Oh, have I ever hated children! All of the whining, screaming, sobbing, screeching, happy, sad, bratty, loud, spoiled, and inconsiderate versions of childhood. I spent years without having children in my life except when they were imposing in restaurants, stores, buses, airplanes (the worst), etc, etc, etc. When I realized that their happy noises were unbearable to me…I knew I was right not to have or adopt any. And that’s before any considerations of overpopulation, which I believe to be the source of all evil in that it represents a pushing of finite resources that encourages selfishness, protectionism, isolationism, hoarding and discourages sharing, openness, caring. Even though overpopulation has encouraged exploration, the pressures it creates demand an exploration by conquerers, pillagers, and settlers of already occupied lands.
I was afraid that a country of one billion people would turn me off because of the children. Because of the having of children, partly. But also just because of the children.
A billion people, and how many of them under 12? I would ordinarily say too many. Enough that population experts are positing that India’s population will surpass China’s by 2050. Not exactly the best way to make India #1.
But in an honestly foreign environment, where I am constantly aware of my insufficient melanin, sweaty clothing, and complete illiteracy (about which more later), nothing makes me feel better than the reaction of children.
Children mean more to me now. Willingness – to smile, engage, react, enjoy. To react.
I can’t say that I’ve stopped wincing at the start of a hungry infant’s wail or an angry toddler’s scream. I still hated large parts of the (oh-so-comfortable, air conditioned class, chair car) train ride from Ernakulam to Trivandrum on Thursday the 18th. We’d paid the extra for the reserved seating because it was a five-plus hour ride and we wanted to be guaranteed a spot for our asses. But really, I had a much more enjoyable ride on the wooden bench in the 2nd class car from Alappuzha to Ernakulam. It was more quiet, the children better behaved. Of course, James had to sit above me on the luggage rack, but he did get this wonderful picture…
Walking down the street, children from ages four to fourteen are the people most likely to smile. I’ve made a sport of stealing smiles from the unwilling, and I am olympic class, if I do say so myself. But the children aren’t unwilling – they’re smiling first. Actually, they’re running up to us, chasing us down, yelling hello, how are you, where from, hi, your goodname, hello, hello, hello! When they’re not demanding handshakes and grinning at us, they’re sneaking shy looks and grinning at us, or sometimes staring boldly, straightfaced, with awesome focus.
So I like these children because they like me. That’s pretty easy. Who can resist a beautiful youngling who is entranced by your very existance?
It’s not just that, though. Barring the almost unwilling noisiness of the uncomfortable or uncomforted child, I don’t see much bad behavior. The spoiled-ass brat is a rara avis around here, it seems. Parents sometimes try to rein their children in before they see that James and I are into playing the ambassadors with their kids, and they always give in when they see we’re happy to play with them for a bit. But the tantrum is unheard of, resistance is rare, and fighting one’s parents – ye gods! – no way!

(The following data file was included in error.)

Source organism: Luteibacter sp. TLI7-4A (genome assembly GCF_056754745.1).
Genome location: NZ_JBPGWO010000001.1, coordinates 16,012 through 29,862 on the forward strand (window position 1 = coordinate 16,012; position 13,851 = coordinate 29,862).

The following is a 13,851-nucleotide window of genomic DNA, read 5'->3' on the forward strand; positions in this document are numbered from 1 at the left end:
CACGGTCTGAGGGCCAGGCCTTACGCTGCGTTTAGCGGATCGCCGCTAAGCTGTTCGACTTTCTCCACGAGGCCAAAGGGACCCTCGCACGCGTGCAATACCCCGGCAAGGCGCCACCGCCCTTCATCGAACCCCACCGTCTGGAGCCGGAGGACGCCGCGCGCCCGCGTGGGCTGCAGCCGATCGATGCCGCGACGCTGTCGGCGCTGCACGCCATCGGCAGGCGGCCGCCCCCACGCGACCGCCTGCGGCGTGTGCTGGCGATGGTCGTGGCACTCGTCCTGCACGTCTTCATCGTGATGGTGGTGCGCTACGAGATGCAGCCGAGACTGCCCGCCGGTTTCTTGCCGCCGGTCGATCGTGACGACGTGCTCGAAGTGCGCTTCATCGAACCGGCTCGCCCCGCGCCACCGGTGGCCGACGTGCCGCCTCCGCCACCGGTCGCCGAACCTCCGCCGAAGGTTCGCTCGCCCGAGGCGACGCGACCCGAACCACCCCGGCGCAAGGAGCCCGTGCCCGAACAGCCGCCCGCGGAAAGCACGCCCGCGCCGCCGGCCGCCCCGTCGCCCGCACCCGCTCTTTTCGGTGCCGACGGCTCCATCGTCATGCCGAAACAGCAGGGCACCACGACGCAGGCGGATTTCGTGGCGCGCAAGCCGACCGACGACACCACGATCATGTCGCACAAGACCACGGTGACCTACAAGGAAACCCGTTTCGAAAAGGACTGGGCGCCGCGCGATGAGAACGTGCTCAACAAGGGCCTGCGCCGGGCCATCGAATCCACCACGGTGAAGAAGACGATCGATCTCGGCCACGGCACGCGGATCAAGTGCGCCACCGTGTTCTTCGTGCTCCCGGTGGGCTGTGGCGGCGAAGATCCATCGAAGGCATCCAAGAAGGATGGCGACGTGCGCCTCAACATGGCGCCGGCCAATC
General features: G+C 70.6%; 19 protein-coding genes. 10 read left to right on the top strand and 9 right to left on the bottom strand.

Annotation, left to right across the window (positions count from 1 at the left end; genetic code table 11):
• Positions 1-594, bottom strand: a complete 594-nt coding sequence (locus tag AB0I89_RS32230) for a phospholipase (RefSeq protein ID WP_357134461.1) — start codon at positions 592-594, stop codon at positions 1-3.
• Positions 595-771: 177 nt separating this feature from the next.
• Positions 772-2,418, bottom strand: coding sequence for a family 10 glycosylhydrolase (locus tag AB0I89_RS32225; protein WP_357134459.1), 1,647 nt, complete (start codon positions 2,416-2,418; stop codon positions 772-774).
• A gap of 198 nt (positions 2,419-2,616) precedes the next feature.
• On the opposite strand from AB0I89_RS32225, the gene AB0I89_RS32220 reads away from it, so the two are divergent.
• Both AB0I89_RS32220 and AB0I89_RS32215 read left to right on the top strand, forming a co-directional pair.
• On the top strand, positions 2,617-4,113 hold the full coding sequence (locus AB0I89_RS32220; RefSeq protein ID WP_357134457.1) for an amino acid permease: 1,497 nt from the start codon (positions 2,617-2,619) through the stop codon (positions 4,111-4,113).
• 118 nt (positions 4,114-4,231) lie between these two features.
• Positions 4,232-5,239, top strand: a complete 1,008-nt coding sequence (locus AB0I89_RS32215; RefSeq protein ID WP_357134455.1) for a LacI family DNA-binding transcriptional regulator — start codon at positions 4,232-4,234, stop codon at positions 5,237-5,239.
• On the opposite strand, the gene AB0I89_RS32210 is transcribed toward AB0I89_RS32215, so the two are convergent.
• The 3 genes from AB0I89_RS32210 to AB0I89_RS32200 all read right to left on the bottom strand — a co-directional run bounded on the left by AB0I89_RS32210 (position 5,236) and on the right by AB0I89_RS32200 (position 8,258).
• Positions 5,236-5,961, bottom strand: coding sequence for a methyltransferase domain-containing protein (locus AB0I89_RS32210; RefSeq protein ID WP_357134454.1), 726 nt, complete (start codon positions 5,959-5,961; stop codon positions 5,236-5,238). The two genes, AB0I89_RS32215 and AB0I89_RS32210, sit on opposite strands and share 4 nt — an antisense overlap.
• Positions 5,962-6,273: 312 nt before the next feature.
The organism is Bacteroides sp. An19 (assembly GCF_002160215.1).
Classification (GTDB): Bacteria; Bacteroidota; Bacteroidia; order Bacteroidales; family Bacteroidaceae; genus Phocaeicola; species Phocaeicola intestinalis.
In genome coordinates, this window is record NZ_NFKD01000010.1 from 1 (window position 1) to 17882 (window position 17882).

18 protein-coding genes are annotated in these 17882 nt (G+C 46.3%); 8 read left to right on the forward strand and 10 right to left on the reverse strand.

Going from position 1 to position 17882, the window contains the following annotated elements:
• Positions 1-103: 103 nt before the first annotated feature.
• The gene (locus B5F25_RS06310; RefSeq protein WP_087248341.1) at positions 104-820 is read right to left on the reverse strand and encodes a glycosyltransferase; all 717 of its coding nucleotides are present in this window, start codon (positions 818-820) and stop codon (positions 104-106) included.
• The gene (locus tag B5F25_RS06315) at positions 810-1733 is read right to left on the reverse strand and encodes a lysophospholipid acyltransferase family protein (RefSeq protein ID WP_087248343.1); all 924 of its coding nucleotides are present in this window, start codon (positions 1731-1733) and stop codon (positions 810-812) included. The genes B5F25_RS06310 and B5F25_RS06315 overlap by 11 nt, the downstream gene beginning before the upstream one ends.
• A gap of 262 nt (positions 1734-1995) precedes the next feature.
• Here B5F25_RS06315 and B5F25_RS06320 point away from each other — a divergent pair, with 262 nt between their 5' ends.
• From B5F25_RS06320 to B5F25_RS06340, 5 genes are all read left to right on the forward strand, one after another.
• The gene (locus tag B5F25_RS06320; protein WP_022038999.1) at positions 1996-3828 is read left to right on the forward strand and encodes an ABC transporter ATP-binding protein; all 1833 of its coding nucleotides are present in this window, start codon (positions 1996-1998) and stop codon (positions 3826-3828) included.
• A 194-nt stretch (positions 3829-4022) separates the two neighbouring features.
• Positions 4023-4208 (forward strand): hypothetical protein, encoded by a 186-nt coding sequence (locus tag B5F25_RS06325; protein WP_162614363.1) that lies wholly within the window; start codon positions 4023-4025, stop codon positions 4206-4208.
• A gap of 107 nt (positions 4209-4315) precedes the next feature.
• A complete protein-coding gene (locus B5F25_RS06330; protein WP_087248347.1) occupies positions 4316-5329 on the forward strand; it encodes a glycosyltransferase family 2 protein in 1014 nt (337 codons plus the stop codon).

We’ve been traveling by pretty much all the methods, and we’ve only dealt with the angry brat scream in expensive train classes. It makes me think of the movie “10 Questions for the Dalai Lama.” In the movie, the first question is, to paraphrase, why are poor people happier than rich people? This documentarian had just spent months traveling India and he saw the same things I’ve seen. The Dalai Lama’s answer was, to paraphrase again, because the rich worry about getting richer or becoming poor while the poor just live. I think he has a great point, but I think he’s missing a facet.
I think that being raised rich leads to bad behavior. If you accept that people in the US are, on average, richer than people in India, and that rich kids are more likely to be assholes, then my experience make more sense. The five year old boy who runs chai to the local businesspeople will never, can never, pitch a fit in a supermarket because he wants the marshmellow cereal. Therefore I like him better. Do I think it is right that he work? Maybe it is. Maybe people are better off in the long run when they learn young that life requires work. Do I think it is right that he experience even one day of insufficient food? Certainly not – I will not argue that poorness is a more moral state than richness, not when being poor and suffering go so often hand in hand.
So while I will not try to convince everyone to become poor, I would like to suggest that the values of the poor make for better children. Work, play, music, stories, creation, serving and being served – these are all things that one can experience whether rich or poor. An eagle eye for opportunity, an impetus to strive, and the knowledge that you live in a world that is not yours – these are experiences of the poor. If everyone cultivated an attitude of stewardship rather than one of ownership, worked hard, and worked toward their goals, civilization could be achieved. There are the latter conversations about good and bad goals, but for now, let’s just stick to the first step.